Middle East Maelstrom
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MARGARET WARNER: It has been a particularly violent two weeks in the Middle East; nearly 100 have been killed and hundreds more wounded in suicide bombings and other attacks against Israelis by Islamic militants and retaliatory Israeli strikes against Palestinian targets in the West Bank and Gaza.
Early yesterday, after a Wednesday night bus ambush that killed ten Israelis, Prime Minister Ariel Sharon’s cabinet decided to break off contact with Palestinian Chairman Yasser Arafat, saying Arafat had “made himself irrelevant as far as Israel is concerned.”
The persistent violence cast doubt on the three-week-old mission of the new U.S. envoy to the region, Retired Marine General Anthony Zinni. He is there trying to revive the cease-fire plan proposed nearly a year ago by former U.S. Senator George Mitchell.
At the White House today, President Bush said it was time for Arafat to act.
PRESIDENT GEORGE W. BUSH: First let me talk about Chairman Arafat. Chairman Arafat has said that he intends to fight terror, bring those to justice who are killing, murderers in the Middle East, and now is his time to perform. The world expects chairman Arafat to lead and so do I. And I will continue to work with our friends and allies to make it… to talk to Mr. Arafat in very blunt terms. And that is, if you want to achieve the Mitchell process, if you want to get in the Mitchell process, if you want there to be peace, you must do everything in your power, you must use your security forces, to bring to justice those who murder to keep peace from happening.
MARGARET WARNER: For more, we turn to Daniel Ayalon, senior foreign policy advisor to Prime Minister Sharon. He’s in Washington for meetings with administration officials, and Hasan Abdel Rahman, the chief PLO representative to Washington.
Mr. Ayalon, beginning with you, as we just recounted, when the cabinet cut off relations with Yasser Arafat yesterday, the cabinet said he had become irrelevant as far as Israel is concerned. What did Israel mean by that?
DANIEL AYALON: Well, I think it was high time for us to call a spade a spade. We have given Arafat all the chances to fight terror, to make good on his promises to prevent terror, to arrest terrorists, to dismantle the terrorist organizations and really to go back into a political dialogue.
But time after time, all our conciliatory moves, our gestures, our unilateral cease-fires, and all the measures were answered by terror and more terror and the most brutal terror. What we see is that Arafat is still keeping the strategy of terror. He is masterminding the terror. It’s a coalition of terror that we are facing.
And not only is he not preventing, but he’s encouraging terror by the incitement and by his security forces. As I said, not only do they not prevent, they participate in active terror. And we cannot longer suffer that. So hence we have the decision to make and that’s where we are.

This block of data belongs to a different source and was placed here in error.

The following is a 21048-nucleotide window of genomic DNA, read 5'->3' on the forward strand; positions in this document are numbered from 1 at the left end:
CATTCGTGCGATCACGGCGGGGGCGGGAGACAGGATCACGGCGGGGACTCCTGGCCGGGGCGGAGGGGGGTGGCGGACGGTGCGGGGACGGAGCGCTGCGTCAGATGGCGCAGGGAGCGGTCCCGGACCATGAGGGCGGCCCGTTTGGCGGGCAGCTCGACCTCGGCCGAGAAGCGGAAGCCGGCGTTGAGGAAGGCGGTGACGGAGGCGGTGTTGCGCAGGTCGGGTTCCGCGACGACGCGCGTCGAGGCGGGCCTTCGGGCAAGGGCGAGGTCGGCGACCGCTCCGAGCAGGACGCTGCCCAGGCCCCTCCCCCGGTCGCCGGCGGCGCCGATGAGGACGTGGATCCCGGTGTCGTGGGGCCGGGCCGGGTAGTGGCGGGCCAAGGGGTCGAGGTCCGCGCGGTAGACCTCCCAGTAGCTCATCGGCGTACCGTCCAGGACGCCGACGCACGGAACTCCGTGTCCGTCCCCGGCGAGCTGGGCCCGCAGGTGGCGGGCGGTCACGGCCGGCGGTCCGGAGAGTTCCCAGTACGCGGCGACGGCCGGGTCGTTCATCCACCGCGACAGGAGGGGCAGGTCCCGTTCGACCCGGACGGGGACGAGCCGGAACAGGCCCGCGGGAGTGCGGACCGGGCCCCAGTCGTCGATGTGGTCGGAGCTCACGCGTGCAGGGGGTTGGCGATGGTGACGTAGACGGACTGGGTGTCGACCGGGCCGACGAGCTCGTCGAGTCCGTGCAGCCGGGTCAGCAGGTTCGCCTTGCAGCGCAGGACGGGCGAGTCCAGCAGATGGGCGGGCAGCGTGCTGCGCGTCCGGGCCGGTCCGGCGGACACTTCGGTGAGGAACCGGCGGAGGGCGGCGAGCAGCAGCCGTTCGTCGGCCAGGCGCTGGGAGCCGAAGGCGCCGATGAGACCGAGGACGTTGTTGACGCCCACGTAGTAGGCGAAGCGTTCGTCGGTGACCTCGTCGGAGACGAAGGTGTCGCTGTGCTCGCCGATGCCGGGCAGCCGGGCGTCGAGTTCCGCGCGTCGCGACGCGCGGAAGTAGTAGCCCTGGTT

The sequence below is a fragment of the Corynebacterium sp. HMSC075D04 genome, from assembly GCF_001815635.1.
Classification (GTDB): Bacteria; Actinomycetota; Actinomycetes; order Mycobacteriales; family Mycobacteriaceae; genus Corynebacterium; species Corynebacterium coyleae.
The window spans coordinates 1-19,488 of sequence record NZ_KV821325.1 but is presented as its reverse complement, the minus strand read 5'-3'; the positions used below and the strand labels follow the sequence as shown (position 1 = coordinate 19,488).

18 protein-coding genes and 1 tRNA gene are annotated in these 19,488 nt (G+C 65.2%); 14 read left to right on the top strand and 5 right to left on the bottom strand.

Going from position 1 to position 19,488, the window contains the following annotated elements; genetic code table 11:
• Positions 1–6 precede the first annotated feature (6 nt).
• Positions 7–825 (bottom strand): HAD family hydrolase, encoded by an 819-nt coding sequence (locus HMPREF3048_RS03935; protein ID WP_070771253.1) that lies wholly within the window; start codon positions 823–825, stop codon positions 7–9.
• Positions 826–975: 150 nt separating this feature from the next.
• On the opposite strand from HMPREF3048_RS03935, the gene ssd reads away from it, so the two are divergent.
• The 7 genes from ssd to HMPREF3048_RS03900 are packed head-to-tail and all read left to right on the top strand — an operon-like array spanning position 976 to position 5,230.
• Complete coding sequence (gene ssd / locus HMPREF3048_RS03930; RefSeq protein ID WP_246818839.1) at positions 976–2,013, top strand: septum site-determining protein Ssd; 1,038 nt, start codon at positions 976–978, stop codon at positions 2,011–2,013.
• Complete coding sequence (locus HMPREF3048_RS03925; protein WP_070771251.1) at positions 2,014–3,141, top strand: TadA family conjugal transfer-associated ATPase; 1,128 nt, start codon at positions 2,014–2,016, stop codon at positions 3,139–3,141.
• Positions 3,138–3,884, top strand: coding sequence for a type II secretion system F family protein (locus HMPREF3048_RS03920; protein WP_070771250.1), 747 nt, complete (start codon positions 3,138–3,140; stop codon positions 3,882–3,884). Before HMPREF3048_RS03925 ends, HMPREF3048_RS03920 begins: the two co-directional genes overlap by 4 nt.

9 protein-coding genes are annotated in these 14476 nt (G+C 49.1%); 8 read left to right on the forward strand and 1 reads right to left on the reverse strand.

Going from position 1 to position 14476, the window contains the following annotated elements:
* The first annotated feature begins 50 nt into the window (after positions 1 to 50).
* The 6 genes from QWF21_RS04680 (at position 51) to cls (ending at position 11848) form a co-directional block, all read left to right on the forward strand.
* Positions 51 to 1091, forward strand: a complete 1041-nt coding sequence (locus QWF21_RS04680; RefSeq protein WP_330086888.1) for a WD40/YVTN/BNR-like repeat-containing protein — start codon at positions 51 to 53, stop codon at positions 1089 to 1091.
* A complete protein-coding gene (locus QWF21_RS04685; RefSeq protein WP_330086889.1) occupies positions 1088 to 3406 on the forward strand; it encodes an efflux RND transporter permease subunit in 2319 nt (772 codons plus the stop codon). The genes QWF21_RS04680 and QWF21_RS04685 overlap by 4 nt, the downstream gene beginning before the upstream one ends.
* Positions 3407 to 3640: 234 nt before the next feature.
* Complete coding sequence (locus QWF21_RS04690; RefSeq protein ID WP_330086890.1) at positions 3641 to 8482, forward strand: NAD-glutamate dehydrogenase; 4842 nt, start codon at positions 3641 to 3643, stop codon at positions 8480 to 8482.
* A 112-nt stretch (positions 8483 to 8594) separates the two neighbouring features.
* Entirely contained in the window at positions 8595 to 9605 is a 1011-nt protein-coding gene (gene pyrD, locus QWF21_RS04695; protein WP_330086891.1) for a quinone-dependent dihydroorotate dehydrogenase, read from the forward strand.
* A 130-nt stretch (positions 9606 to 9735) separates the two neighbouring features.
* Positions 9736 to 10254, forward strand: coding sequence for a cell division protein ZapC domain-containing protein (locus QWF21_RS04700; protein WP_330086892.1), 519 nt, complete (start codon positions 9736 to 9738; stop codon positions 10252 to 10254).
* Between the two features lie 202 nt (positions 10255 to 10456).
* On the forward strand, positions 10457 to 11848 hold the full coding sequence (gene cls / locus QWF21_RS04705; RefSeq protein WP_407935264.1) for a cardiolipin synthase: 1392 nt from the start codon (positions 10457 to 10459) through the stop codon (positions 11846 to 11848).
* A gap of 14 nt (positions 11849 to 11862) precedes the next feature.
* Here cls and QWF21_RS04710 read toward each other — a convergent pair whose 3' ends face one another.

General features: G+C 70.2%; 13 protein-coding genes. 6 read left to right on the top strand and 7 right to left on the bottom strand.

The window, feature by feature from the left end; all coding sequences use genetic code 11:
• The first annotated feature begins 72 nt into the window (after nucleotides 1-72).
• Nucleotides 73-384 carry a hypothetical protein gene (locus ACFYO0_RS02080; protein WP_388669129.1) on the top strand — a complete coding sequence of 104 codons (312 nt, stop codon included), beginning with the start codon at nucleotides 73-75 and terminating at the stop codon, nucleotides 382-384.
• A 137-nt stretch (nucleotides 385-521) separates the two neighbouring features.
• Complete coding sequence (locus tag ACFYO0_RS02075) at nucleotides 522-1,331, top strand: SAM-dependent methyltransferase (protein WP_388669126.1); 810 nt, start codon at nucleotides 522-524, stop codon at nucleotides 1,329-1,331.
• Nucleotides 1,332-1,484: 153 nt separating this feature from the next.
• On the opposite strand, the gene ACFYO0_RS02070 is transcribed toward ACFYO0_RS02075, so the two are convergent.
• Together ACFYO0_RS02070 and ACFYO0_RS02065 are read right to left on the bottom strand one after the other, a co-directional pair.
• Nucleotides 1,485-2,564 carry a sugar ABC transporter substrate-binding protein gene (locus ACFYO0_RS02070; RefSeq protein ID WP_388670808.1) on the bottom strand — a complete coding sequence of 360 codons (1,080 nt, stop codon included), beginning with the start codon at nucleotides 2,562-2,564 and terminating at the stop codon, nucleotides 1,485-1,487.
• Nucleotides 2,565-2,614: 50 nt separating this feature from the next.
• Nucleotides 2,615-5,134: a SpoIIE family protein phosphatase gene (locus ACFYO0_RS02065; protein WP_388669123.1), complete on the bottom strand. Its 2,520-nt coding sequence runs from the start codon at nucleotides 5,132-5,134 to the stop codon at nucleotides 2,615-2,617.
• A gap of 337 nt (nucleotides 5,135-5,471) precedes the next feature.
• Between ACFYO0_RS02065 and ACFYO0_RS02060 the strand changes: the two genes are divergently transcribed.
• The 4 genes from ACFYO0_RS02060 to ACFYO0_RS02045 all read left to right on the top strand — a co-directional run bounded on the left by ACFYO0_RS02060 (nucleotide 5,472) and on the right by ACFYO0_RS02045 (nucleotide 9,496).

MARGARET WARNER: That’s quite an indictment, Mr. Rahman. I mean, he’s saying not only that he expects Arafat to crack down on Hamas and these other groups, but that Arafat’s own forces are part of this and he’s part of this terror.
HASAN ABDEL RAHMAN: Well, this is absolutely unfounded accusation. We understand why the Israelis point finger to Arafat, because Mr. Sharon is looking for a pretext for his plan to undo the Oslo process and build more settlements on the West Bank, and defeat the Palestinian people militarily.
Let’s look at the last nine months under Mr. Sharon’s rule. What has happened? Mr. Sharon, if he was really interested in security, I want Mr. Ayalon to explain to us and to the public, why Israel is systematically destroying every single police station and killing Palestinian officers who are supposed to be engaged in arresting those Hamas or those who violated the law?
How, today, you did not mention that, there were six Palestinian policemen killed in cold blood by Israel. Out of the 100 Palestinians who were killed, there were 43 Israelis.
There were 57 Palestinians killed, mostly children and women, by Israel.
MARGARET WARNER: All right. Let me ask Mr. Ayalon this question, because Mr. Ayalon, we hear this a lot. You… As Mr. Rahman said, and we actually are reporting this in our news summary about the Palestinian policemen killed, you’re going after these Palestinian police targets. Aren’t these the very folks you’re asking to help round up and crack down on Hamas and the terrorist groups?
DANIEL AYALON: Well, thank you, Margaret. Actually, I’m glad Mr. Abdul Rahman raised this question, because what we’re going after are terrorist targets.
And sometimes, unfortunately, these terrorist targets are no other places but hiding in police stations. As I said, we are up against a coalition of terror run by Mr. Arafat…
MARGARET WARNER: Let me interrupt you…
DANIEL AYALON: And in some places– I’m sorry.
MARGARET WARNER: Okay.
DANIEL AYALON: There was a case in point. We hit a police station, which harbored a mortar factory, an illegal mortar factory of production of mortars.
Now, I don’t think that in any other place in the world you would find policemen busy with illegal weapons, with hiding terrorists and with helping terrorists.
And here I think it is a very important fact to note for your viewers that 50 percent of our casualties are not caused by the Jihad and Hamas, but by the forces, the Palestinian forces that are directly under the control of Arafat.
MARGARET WARNER: All right, Mr. Rahman, you earlier called that accusation unfounded, but he just gave an example where he said Palestinian police forces were part of the illegal operation.
HASAN ABDEL RAHMAN: That’s absolutely nonsense. That’s part of the fabrication of the Israeli army.
You know, there is a whole unit in the Israeli army that fabricates and invents lies about the Palestinians.
Do you expect Mr. Ayalon really to sit down here and say, yes, the police… the security forces of the Palestinian Authority are innocent? Of course. If Israel is systematically, every single city in the West Bank and Gaza where there is a police station, it has been destroyed.
The other day, by helicopter they killed ten Palestinian police — in Nablus, today in some field… This is an attack on the institutions of the Palestinian Authority.
Mr. Sharon never believed in Oslo. He was against Oslo. He voted against Oslo. Mr. Sharon wants to settle the West Bank.